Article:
With a spate of recent film and television depictions of Britain in WWII — Dunkirk, The King’s Speech – or just after, like The Crown, it would have been easy for Darkest Hour to be white noise. After all, it’s the politics behind the evacuation of Dunkirk, which is decidedly quieter than bombs exploding on the frontlines. However, there’s nothing quiet about this film. Director Joe Wright has an explosion of his own in the form of Gary Oldman. Oldman’s portrayal of Winston Churchill is equal parts vulnerability and booze-fueled fire in the belly, spitting and sputtering, jowls wobbling in righteous ferocity.

We open on a country in crisis. It’s May 9, 1940 and the opposing party in Parliament has called for the resignation of Prime Minister Neville Chamberlain. Allies France and Belgium are about to be invaded by Hitler’s forces and many feel that Chamberlain got them to this point. Chamberlain, who is dying of cancer, decides it best to bow out gracefully. In his place, his inner circle begrudgingly places Winston Churchill, largely because he’s the only conservative that the opposing party will accept. This is mainly because he has flip-flopped between parties over the course of a decade in order to suit his own means.

It feels like mere minutes into his new role as PM that Churchill is challenged by his war cabinet. They insist that this late in the war, with the annihilation of their army imminent, the only rational course is to pursue peace talks with Germany and have Italy’s Mussolini play mediator. Churchill is indignant. “You cannot reason with a tiger when your head is in its mouth!” he bellows, slamming the table.

When he balks, his cabinet members begin scheming to replace him. They figure that if they can get in writing that he is completely opposed to negotiating with Germany, then they will have grounds to resign as a form of protest. If key members leave one-by-one, they believe it will have a domino effect that leads to Churchill being ousted.

Despite the threat of a coup, Churchill sticks to his convictions with the help of those around him, notably, his wife Clementine (Kristin Scott Thomas), who isn’t afraid to put him in his place when he’s “being a brute”, his newly appointed typist, Ms. Layton (Lily James), and King George VI himself, played superbly by Ben Mendelsohn. Churchill even gets a confidence boost from the public in a (surely dramatized but still touching) scene on the London Underground.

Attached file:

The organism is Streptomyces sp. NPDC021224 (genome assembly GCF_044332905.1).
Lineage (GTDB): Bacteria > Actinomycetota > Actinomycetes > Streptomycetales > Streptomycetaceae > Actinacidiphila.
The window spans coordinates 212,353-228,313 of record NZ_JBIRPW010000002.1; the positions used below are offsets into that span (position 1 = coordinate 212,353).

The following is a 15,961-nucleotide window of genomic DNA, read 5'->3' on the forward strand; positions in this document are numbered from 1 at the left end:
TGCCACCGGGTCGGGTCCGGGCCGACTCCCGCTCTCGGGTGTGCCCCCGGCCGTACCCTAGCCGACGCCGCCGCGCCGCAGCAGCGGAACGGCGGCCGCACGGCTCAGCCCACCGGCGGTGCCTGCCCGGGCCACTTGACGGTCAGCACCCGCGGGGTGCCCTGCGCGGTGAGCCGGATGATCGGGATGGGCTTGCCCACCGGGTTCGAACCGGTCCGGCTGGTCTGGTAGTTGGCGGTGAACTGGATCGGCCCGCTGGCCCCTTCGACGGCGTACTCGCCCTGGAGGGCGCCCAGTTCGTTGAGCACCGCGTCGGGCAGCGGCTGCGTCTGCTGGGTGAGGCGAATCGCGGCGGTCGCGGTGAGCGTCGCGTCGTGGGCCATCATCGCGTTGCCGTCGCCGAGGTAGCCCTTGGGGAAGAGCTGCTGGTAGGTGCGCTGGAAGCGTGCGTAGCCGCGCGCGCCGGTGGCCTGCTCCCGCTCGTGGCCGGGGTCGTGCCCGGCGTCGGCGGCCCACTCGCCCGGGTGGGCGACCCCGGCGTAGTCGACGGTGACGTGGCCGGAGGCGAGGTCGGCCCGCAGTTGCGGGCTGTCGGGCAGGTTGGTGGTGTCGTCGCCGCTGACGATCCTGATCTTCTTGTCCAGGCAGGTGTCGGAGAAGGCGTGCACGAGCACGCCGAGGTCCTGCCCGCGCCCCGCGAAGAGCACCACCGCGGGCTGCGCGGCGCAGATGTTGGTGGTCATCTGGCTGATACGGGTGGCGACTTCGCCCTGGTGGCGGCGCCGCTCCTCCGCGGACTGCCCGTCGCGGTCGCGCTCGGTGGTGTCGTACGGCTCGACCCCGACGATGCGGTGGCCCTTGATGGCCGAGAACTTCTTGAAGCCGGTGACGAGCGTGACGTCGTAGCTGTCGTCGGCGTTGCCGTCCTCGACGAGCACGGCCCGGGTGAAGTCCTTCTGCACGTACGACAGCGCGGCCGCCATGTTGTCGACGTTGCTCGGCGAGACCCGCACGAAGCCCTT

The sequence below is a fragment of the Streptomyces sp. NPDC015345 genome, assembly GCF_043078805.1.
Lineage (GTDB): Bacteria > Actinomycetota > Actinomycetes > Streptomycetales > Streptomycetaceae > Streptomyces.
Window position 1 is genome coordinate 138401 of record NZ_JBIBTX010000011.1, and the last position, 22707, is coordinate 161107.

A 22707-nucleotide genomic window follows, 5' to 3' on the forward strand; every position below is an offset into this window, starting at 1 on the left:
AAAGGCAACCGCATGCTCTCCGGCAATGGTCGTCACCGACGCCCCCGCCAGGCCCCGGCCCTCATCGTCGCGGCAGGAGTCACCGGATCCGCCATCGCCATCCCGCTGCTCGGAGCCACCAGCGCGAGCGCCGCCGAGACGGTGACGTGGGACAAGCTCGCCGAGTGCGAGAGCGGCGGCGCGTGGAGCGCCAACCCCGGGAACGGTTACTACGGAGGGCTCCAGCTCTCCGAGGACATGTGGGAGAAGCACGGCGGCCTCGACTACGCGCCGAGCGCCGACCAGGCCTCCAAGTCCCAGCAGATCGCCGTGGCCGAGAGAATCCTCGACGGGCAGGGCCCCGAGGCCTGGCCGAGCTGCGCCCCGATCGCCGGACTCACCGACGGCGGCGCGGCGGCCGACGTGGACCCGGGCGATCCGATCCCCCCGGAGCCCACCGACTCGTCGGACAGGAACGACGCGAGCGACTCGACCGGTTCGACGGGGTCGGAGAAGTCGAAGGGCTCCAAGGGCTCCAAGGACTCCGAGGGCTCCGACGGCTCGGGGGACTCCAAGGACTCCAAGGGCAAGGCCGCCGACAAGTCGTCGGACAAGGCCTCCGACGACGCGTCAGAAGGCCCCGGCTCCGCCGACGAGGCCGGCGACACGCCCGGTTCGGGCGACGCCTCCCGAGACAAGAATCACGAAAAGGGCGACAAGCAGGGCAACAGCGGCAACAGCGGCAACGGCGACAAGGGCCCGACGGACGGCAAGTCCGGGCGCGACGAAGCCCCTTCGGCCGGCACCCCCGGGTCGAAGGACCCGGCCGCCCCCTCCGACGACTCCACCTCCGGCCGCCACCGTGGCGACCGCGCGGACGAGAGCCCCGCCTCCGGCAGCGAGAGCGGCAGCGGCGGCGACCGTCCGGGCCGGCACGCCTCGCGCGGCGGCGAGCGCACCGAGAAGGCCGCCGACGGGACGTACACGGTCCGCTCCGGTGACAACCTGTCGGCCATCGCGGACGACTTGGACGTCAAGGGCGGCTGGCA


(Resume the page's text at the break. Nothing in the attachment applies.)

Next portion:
The payoff of all of this is the successful execution of Churchill’s infamous Operation Dynamo in which 860 civilian vessels enabled the mass evacuation of the soldiers trapped in Dunkirk. He gets the boys home, and goes on to fight as PM for five more years until the surrender of Germany.

The story is uplifting and interesting, the supporting cast is terrific, and the film is visually stunning. Wright knows drama and beauty–that much is evident. As great as it is as a whole though, this is really Gary Oldman’s time to shine. Much of the film he is nearly unrecognizable and it isn’t just the makeup. He is Churchill. He embodies the figure we are all familiar with but also brings about a new one that is conflicted and scared. It’s a dynamic, nuanced portrayal that could have easily been a caricature. Frankly, it’s award-winning.

Just in time for Thanksgiving, Darkest Hour opens in theaters November 22nd. Take the time out of your vacation to watch Oldman’s commanding performance as the leader England didn’t want but so desperately needed.

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